Degenerative Joint Disease (DJD)/Osteoarthritis of the Knee
Osteoarthritis or degenerative joint disease of the knee is a type of arthritis and is characterized by the breakdown (wear and tear) of the cartilage between the bones of the knee.
Q: How is this disease treated?
A: Physical therapy treatment of osteoarthritis of the knee focuses on decreasing pain and improving joint mobility. Exercises are used for strengthening and increasing flexibility of the lower extremity musculature. Therapeutic modalities to control or reduce pain and inflammation in the joint are employed. Bracing for joint protection or to change your knee's alignment may also be considered.
Q: What causes osteoarthritis (OA) of the knee?
A: Age is a risk factor, but OA is not an inevitable part of aging. Several other factors can influence the development of OA in the knees, including joint injuries, obesity and genetics.
Q: How is OA of the knee diagnosed?
A: The diagnosis is based on a physical exam and history of symptoms. It may be confirmed with an X-ray.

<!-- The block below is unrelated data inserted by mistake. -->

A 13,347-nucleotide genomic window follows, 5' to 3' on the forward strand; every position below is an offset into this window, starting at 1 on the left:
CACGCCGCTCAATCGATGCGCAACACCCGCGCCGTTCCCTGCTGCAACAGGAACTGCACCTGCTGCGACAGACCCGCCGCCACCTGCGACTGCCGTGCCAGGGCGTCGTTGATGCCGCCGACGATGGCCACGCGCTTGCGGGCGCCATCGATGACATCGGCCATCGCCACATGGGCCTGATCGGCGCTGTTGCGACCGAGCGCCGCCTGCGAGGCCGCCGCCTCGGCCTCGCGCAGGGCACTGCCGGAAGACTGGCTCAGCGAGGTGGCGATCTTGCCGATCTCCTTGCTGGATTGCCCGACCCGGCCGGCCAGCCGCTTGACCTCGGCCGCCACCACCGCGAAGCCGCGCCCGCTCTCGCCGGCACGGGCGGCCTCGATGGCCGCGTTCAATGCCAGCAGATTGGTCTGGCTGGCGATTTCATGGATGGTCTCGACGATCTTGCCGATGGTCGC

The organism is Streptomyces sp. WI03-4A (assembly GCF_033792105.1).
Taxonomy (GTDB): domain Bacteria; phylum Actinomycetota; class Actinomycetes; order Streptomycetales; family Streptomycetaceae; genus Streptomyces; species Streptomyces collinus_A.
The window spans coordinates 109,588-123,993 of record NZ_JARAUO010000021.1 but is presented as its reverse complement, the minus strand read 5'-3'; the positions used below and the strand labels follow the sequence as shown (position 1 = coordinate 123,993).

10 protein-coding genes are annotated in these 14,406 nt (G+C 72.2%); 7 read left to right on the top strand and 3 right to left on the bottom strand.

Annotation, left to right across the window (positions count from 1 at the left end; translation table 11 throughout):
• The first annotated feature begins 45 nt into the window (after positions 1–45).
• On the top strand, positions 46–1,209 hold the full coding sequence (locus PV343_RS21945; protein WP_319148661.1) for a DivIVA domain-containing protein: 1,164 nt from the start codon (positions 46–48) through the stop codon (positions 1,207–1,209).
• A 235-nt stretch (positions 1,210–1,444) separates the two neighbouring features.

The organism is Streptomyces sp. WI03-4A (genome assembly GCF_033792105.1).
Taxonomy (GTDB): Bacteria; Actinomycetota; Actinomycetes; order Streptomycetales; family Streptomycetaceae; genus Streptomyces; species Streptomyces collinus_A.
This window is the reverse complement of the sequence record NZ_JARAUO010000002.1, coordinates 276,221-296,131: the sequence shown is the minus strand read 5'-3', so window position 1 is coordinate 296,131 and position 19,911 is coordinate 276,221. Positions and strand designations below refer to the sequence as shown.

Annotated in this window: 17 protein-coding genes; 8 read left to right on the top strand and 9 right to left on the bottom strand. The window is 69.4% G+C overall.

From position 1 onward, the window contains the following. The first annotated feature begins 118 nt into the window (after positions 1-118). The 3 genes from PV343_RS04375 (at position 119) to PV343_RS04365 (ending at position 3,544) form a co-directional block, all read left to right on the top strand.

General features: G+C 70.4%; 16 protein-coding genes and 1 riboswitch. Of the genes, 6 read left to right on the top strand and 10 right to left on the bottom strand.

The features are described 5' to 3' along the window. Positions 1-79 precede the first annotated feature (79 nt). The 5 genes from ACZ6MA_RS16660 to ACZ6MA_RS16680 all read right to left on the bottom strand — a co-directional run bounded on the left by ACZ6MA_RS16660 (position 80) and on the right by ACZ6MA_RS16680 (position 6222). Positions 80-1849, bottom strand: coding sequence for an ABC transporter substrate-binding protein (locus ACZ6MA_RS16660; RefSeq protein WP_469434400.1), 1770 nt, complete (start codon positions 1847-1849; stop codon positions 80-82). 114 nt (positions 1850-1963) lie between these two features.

Q: What is cartilage?
A: Cartilage is soft tissue between the 2 bones that make up a joint. In the knee there are 2 pieces, one on each side, which are called meniscus. They act as a cushion for the bones during activity, particularly in weight-bearing.
Q: What will my physical therapy consist of?
A: Therapy generally consists of a comprehensive exercise program. This may include home instruction, clinic sessions and/or aquatic exercise. Modalities are used for pain and inflammation in the joint. External bracing may be considered.
Q: How long will I be in therapy?
A: It is important to understand that your therapy will not reverse the physiologic breakdown of your knees' cartilage. By strengthening your knee and making it more efficient, your pain will generally diminish after several weeks. Patient education of a continuing home program is vital at the time of discharge. Clinic visits will generally last 3 to 6 weeks.